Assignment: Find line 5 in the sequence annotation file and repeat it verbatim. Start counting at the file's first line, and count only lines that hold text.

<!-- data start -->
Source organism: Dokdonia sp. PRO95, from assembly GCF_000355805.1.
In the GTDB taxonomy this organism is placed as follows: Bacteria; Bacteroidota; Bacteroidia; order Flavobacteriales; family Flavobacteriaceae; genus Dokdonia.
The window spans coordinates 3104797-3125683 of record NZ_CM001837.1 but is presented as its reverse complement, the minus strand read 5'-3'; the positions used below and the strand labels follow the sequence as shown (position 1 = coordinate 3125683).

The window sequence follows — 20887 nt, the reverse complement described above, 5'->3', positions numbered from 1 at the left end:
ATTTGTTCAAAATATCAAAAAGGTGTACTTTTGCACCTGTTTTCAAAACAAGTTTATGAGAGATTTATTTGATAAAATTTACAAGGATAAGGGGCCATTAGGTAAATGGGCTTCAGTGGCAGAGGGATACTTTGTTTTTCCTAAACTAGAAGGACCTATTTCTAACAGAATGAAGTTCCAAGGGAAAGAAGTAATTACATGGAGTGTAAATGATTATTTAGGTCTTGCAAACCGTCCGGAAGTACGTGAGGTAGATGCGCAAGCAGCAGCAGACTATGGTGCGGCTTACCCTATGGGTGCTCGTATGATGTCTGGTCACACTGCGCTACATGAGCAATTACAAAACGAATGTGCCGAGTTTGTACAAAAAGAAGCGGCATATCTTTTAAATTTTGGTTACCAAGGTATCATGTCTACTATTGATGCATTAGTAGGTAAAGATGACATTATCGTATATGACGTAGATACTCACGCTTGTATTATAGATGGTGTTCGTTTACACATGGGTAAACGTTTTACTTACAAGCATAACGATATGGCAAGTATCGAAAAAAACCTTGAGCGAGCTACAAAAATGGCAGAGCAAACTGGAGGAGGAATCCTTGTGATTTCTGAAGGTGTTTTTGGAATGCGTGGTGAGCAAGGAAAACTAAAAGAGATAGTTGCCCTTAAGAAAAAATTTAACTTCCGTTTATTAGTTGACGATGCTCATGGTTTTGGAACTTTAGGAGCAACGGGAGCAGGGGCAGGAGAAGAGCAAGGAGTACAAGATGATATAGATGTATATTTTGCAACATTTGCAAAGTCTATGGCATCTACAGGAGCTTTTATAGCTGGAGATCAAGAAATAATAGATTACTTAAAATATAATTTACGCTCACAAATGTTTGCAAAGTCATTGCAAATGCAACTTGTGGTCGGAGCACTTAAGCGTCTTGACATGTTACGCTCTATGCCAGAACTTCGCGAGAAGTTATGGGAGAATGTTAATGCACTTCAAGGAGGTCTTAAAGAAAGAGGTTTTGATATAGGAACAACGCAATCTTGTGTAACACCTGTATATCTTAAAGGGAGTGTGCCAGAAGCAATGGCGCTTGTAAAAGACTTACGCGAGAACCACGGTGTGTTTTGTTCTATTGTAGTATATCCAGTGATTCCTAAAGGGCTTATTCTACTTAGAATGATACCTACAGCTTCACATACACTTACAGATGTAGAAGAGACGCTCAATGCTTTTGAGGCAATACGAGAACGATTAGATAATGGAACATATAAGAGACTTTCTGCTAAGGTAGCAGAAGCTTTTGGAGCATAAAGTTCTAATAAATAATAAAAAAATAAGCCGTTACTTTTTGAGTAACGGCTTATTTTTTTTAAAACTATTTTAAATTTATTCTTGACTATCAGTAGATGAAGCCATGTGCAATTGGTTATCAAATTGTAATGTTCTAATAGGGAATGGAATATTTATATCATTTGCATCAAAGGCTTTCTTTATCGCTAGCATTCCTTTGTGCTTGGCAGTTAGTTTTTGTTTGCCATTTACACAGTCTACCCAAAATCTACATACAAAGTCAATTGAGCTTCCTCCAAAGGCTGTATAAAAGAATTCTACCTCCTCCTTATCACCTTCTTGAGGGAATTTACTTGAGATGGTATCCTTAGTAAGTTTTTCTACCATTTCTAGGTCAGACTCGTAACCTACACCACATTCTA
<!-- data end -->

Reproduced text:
ATTTGTTCAAAATATCAAAAAGGTGTACTTTTGCACCTGTTTTCAAAACAAGTTTATGAGAGATTTATTTGATAAAATTTACAAGGATAAGGGGCCATTAGGTAAATGGGCTTCAGTGGCAGAGGGATACTTTGTTTTTCCTAAACTAGAAGGACCTATTTCTAACAGAATGAAGTTCCAAGGGAAAGAAGTAATTACATGGAGTGTAAATGATTATTTAGGTCTTGCAAACCGTCCGGAAGTACGTGAGGTAGATGCGCAAGCAGCAGCAGACTATGGTGCGGCTTACCCTATGGGTGCTCGTATGATGTCTGGTCACACTGCGCTACATGAGCAATTACAAAACGAATGTGCCGAGTTTGTACAAAAAGAAGCGGCATATCTTTTAAATTTTGGTTACCAAGGTATCATGTCTACTATTGATGCATTAGTAGGTAAAGATGACATTATCGTATATGACGTAGATACTCACGCTTGTATTATAGATGGTGTTCGTTTACACATGGGTAAACGTTTTACTTACAAGCATAACGATATGGCAAGTATCGAAAAAAACCTTGAGCGAGCTACAAAAATGGCAGAGCAAACTGGAGGAGGAATCCTTGTGATTTCTGAAGGTGTTTTTGGAATGCGTGGTGAGCAAGGAAAACTAAAAGAGATAGTTGCCCTTAAGAAAAAATTTAACTTCCGTTTATTAGTTGACGATGCTCATGGTTTTGGAACTTTAGGAGCAACGGGAGCAGGGGCAGGAGAAGAGCAAGGAGTACAAGATGATATAGATGTATATTTTGCAACATTTGCAAAGTCTATGGCATCTACAGGAGCTTTTATAGCTGGAGATCAAGAAATAATAGATTACTTAAAATATAATTTACGCTCACAAATGTTTGCAAAGTCATTGCAAATGCAACTTGTGGTCGGAGCACTTAAGCGTCTTGACATGTTACGCTCTATGCCAGAACTTCGCGAGAAGTTATGGGAGAATGTTAATGCACTTCAAGGAGGTCTTAAAGAAAGAGGTTTTGATATAGGAACAACGCAATCTTGTGTAACACCTGTATATCTTAAAGGGAGTGTGCCAGAAGCAATGGCGCTTGTAAAAGACTTACGCGAGAACCACGGTGTGTTTTGTTCTATTGTAGTATATCCAGTGATTCCTAAAGGGCTTATTCTACTTAGAATGATACCTACAGCTTCACATACACTTACAGATGTAGAAGAGACGCTCAATGCTTTTGAGGCAATACGAGAACGATTAGATAATGGAACATATAAGAGACTTTCTGCTAAGGTAGCAGAAGCTTTTGGAGCATAAAGTTCTAATAAATAATAAAAAAATAAGCCGTTACTTTTTGAGTAACGGCTTATTTTTTTTAAAACTATTTTAAATTTATTCTTGACTATCAGTAGATGAAGCCATGTGCAATTGGTTATCAAATTGTAATGTTCTAATAGGGAATGGAATATTTATATCATTTGCATCAAAGGCTTTCTTTATCGCTAGCATTCCTTTGTGCTTGGCAGTTAGTTTTTGTTTGCCATTTACACAGTCTACCCAAAATCTACATACAAAGTCAATTGAGCTTCCTCCAAAGGCTGTATAAAAGAATTCTACCTCCTCCTTATCACCTTCTTGAGGGAATTTACTTGAGATGGTATCCTTAGTAAGTTTTTCTACCATTTCTAGGTCAGACTCGTAACCTACACCACATTCTA